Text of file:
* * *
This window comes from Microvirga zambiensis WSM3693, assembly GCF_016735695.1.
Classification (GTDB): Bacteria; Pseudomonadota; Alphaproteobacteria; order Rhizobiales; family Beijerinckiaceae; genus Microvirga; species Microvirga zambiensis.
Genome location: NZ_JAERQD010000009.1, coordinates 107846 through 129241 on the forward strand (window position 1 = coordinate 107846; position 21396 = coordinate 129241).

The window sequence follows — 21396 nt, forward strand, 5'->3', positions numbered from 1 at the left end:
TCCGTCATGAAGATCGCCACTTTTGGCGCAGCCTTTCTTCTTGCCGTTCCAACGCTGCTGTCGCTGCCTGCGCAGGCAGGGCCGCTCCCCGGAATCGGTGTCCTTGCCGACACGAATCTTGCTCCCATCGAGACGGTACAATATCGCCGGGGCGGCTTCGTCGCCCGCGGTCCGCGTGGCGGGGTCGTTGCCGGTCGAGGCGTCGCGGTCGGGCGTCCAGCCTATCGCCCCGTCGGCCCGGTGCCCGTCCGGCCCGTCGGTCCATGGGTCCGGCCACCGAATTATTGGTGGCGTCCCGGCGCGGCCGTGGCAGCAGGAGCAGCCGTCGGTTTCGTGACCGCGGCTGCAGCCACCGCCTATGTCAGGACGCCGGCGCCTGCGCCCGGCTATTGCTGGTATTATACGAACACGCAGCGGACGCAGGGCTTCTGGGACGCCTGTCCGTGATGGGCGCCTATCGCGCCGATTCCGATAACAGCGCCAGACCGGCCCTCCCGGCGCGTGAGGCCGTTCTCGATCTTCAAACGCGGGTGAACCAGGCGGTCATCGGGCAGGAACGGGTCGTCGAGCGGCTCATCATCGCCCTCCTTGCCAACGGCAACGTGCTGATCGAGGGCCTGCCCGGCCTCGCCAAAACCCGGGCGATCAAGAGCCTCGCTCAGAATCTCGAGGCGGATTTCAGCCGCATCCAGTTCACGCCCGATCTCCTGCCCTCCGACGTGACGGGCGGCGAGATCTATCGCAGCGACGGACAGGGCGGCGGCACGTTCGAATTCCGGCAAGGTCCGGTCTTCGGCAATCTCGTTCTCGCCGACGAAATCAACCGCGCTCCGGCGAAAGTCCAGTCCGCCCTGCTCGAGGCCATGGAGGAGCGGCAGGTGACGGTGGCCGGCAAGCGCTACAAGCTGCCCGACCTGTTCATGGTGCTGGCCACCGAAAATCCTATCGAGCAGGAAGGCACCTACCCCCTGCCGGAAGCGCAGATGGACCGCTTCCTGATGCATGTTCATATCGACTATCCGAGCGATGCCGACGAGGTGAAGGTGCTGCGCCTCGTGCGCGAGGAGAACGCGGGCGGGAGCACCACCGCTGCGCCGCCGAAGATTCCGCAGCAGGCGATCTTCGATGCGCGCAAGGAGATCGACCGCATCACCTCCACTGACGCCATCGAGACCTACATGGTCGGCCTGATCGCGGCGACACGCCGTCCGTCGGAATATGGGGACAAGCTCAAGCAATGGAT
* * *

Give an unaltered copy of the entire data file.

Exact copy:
This window comes from Microvirga zambiensis WSM3693, assembly GCF_016735695.1.
Classification (GTDB): Bacteria; Pseudomonadota; Alphaproteobacteria; order Rhizobiales; family Beijerinckiaceae; genus Microvirga; species Microvirga zambiensis.
Genome location: NZ_JAERQD010000009.1, coordinates 107846 through 129241 on the forward strand (window position 1 = coordinate 107846; position 21396 = coordinate 129241).

The window sequence follows — 21396 nt, forward strand, 5'->3', positions numbered from 1 at the left end:
TCCGTCATGAAGATCGCCACTTTTGGCGCAGCCTTTCTTCTTGCCGTTCCAACGCTGCTGTCGCTGCCTGCGCAGGCAGGGCCGCTCCCCGGAATCGGTGTCCTTGCCGACACGAATCTTGCTCCCATCGAGACGGTACAATATCGCCGGGGCGGCTTCGTCGCCCGCGGTCCGCGTGGCGGGGTCGTTGCCGGTCGAGGCGTCGCGGTCGGGCGTCCAGCCTATCGCCCCGTCGGCCCGGTGCCCGTCCGGCCCGTCGGTCCATGGGTCCGGCCACCGAATTATTGGTGGCGTCCCGGCGCGGCCGTGGCAGCAGGAGCAGCCGTCGGTTTCGTGACCGCGGCTGCAGCCACCGCCTATGTCAGGACGCCGGCGCCTGCGCCCGGCTATTGCTGGTATTATACGAACACGCAGCGGACGCAGGGCTTCTGGGACGCCTGTCCGTGATGGGCGCCTATCGCGCCGATTCCGATAACAGCGCCAGACCGGCCCTCCCGGCGCGTGAGGCCGTTCTCGATCTTCAAACGCGGGTGAACCAGGCGGTCATCGGGCAGGAACGGGTCGTCGAGCGGCTCATCATCGCCCTCCTTGCCAACGGCAACGTGCTGATCGAGGGCCTGCCCGGCCTCGCCAAAACCCGGGCGATCAAGAGCCTCGCTCAGAATCTCGAGGCGGATTTCAGCCGCATCCAGTTCACGCCCGATCTCCTGCCCTCCGACGTGACGGGCGGCGAGATCTATCGCAGCGACGGACAGGGCGGCGGCACGTTCGAATTCCGGCAAGGTCCGGTCTTCGGCAATCTCGTTCTCGCCGACGAAATCAACCGCGCTCCGGCGAAAGTCCAGTCCGCCCTGCTCGAGGCCATGGAGGAGCGGCAGGTGACGGTGGCCGGCAAGCGCTACAAGCTGCCCGACCTGTTCATGGTGCTGGCCACCGAAAATCCTATCGAGCAGGAAGGCACCTACCCCCTGCCGGAAGCGCAGATGGACCGCTTCCTGATGCATGTTCATATCGACTATCCGAGCGATGCCGACGAGGTGAAGGTGCTGCGCCTCGTGCGCGAGGAGAACGCGGGCGGGAGCACCACCGCTGCGCCGCCGAAGATTCCGCAGCAGGCGATCTTCGATGCGCGCAAGGAGATCGACCGCATCACCTCCACTGACGCCATCGAGACCTACATGGTCGGCCTGATCGCGGCGACACGCCGTCCGTCGGAATATGGGGACAAGCTCAAGCAATGGAT